Service Dog Gets Second Chance to Go to School

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By Kimberly Strawbridge Robinson and Melissa Heelan Stanzione

Quicker relief for disabled students from certain federal law violations may be possible after a unanimous U.S. Supreme Court decision Feb. 22 ( Fry v. Napoleon Cmty. Sch. , 2017 BL 54114,, U.S., No. 15-497, 2/22/17 ).

Ehlena Fry sued her school under the Americans With Disabilities Act after the school refused to allow her service dog, Wonder the Goldendoodle, into her Kindergarten class.

The high court narrowed the kinds of claims that must first go through a lengthy administrative process at the school before going to federal court.

Under the Individuals With Disabilities Act, students with disabilities are entitled to a free appropriate public education. If they challenge a school’s provision of a FAPE, they must exhaust their administrative remedies before suing for relief in federal court.

However, there are a host of claims that don’t fit into that category and Justice Elena Kagan’s opinion for the court provided great detail to help distinguish between the two, Samuel Bagenstos told Bloomberg BNA.

The decision will make “a huge difference in enabling kids with disabilities who have Americans With Disabilities Act claims that aren’t about FAPE” to enforce them without “unnecessary hurdles” being placed in their way, he said.

Bagenstos, a civil rights professor at the University of Michigan Law School, represented Fry, who suffers from cerebral palsy.

Where to File?

Lower courts have “vastly expanded” the requirement of exhaustion under the IDEA to cover “a whole universe of claims” that have nothing to do with a FAPE but just happen to arise in a school setting, Bagenstos said.

Cases such as this one that involve service dog access to schools and those alleging sexual abuse by teachers will no longer have to go through the IDEA process before filing for relief in court, he said.

It’s hard, however, for parents to make the determination at the “get-go” what kind of case they have and where they should file their claims, a school law specialist told Bloomberg BNA.

To the extent that the decision “encourages parents to bring issues that should be educational ones directly into court,” it’s a disservice to schools and students, Naomi Gittins said.

Gittins is managing director for legal advocacy at the National School Boards Association, which filed an amicus brief in support of the school district.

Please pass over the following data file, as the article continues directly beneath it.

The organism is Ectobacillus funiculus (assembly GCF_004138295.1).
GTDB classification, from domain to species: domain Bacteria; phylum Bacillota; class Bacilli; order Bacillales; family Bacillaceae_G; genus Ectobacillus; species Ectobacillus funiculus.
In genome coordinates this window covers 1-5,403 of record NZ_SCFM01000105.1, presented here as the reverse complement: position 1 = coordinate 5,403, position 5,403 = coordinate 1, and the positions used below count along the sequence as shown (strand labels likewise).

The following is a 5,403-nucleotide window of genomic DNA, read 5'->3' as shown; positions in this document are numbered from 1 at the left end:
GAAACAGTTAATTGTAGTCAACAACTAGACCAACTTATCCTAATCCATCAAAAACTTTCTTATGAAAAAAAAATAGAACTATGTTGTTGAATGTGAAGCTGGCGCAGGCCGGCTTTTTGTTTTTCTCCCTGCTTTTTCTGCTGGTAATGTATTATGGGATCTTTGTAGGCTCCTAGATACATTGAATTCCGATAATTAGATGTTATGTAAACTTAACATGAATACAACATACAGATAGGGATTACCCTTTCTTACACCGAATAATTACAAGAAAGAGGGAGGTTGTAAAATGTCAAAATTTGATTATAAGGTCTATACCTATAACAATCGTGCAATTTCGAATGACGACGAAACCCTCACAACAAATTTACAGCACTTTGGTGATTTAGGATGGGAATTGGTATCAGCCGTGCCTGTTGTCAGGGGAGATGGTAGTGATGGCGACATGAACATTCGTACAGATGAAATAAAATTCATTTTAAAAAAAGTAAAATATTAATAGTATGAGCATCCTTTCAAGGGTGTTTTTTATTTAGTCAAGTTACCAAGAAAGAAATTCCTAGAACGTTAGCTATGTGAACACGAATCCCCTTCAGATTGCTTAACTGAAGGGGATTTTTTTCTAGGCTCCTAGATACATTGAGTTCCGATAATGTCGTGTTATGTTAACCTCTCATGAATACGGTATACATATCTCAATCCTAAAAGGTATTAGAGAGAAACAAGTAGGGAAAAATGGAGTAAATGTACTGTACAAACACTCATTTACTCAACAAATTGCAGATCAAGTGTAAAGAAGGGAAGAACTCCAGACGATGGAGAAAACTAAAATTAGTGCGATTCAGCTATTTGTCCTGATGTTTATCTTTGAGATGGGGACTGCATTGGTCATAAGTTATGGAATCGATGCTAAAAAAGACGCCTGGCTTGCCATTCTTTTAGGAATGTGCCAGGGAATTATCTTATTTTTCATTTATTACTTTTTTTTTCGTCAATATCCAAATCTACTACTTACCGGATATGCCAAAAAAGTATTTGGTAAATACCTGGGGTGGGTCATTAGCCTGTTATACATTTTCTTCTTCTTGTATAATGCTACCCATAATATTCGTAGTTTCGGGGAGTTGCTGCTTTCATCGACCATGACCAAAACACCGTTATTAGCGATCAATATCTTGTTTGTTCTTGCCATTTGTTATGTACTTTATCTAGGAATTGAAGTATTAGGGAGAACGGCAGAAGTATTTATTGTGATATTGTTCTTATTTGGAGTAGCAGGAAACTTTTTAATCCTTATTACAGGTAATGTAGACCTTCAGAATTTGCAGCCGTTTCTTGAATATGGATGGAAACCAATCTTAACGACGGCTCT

If there’s a problem, the initial approach should be to talk with the school, she said.

Three Factor Test

To determine whether a complaint truly implicates the denial of a FAPE, the Supreme Court provided three factors for courts to examine:

  •  whether the claim could have been brought in a public facility not a school;
  •  whether an adult at the school could have brought the same claims; and
  •  what the history of the proceedings reveals about the gravamen.
The first two factors are the most important, Bagenstos said. They show that the school setting isn’t determinative, he said.

“One of the points we made throughout the case is that Fry had the same claim against the school that she could have against a public library or park” had she been denied the change to be accompanied by Wonder, Bagenstos said.

Although it’s commendable that the court is trying to give guidance on this difficult question, the factors don’t necessarily help and could lead to more confusion, Gittins said.

“I agree with Justice Alito,” she said.

The “clues” for the lower courts to follow “are likely to confuse and lead courts astray,” Justice Samuel A. Alito Jr. said in his concurrence, joined by Justice Clarence Thomas.

The case now goes back to the Sixth Circuit for an analysis of the gravamen, or essence, of Fry’s complaint.

The directions for the court below “are ones we’re very confident we’ll prevail” on because they’re very detailed about the distinction between what it means to be a case seeking a challenge to a denial of FAPE and other cases, Bagenstos said.

Requests for comments from respondents weren’t returned.

Samuel R. Bagenstos of the American Civil Liberties Union Fund of Michigan, Ann Arbor, Mich.; Steven R. Shapiro of the American Civil Liberties Union Foundation, New York; Jill M. Wheaton and James F. Hermon, both of Dykema Gossett PLLC, Ann Arbor, Mich.; Michael J. Steinberg of the American Civil Liberties Union Fund of Michigan, Detroit; and Susan P. Mizner and Claudia Center, both of the American Civil Liberties Union Foundation, San Francisco, represented Fry.

Neal Kumar Katyal, Eugene A. Sokoloff and Mitchell P. Reich, all of Hogan Lovells US LLP, Washington; Thomas P. Schmidt of Hogan Lovells US LLP, New York; and Timothy J. Mullins and Kenneth B. Chapie, both of Giarmarco Mullins & Horton PC, Troy, Mich., represented the respondents.

To contact the reporters on this story: Kimberly Strawbridge Robinson in Washington at krobinson@bna.com; Melissa Heelan Stanzione in Washington at mstanzione@bna.com

To contact the editor responsible for this story: Jessie Kokrda Kamens at jkamens@bna.com

Copyright © 2017 The Bureau of National Affairs, Inc. All Rights Reserved.

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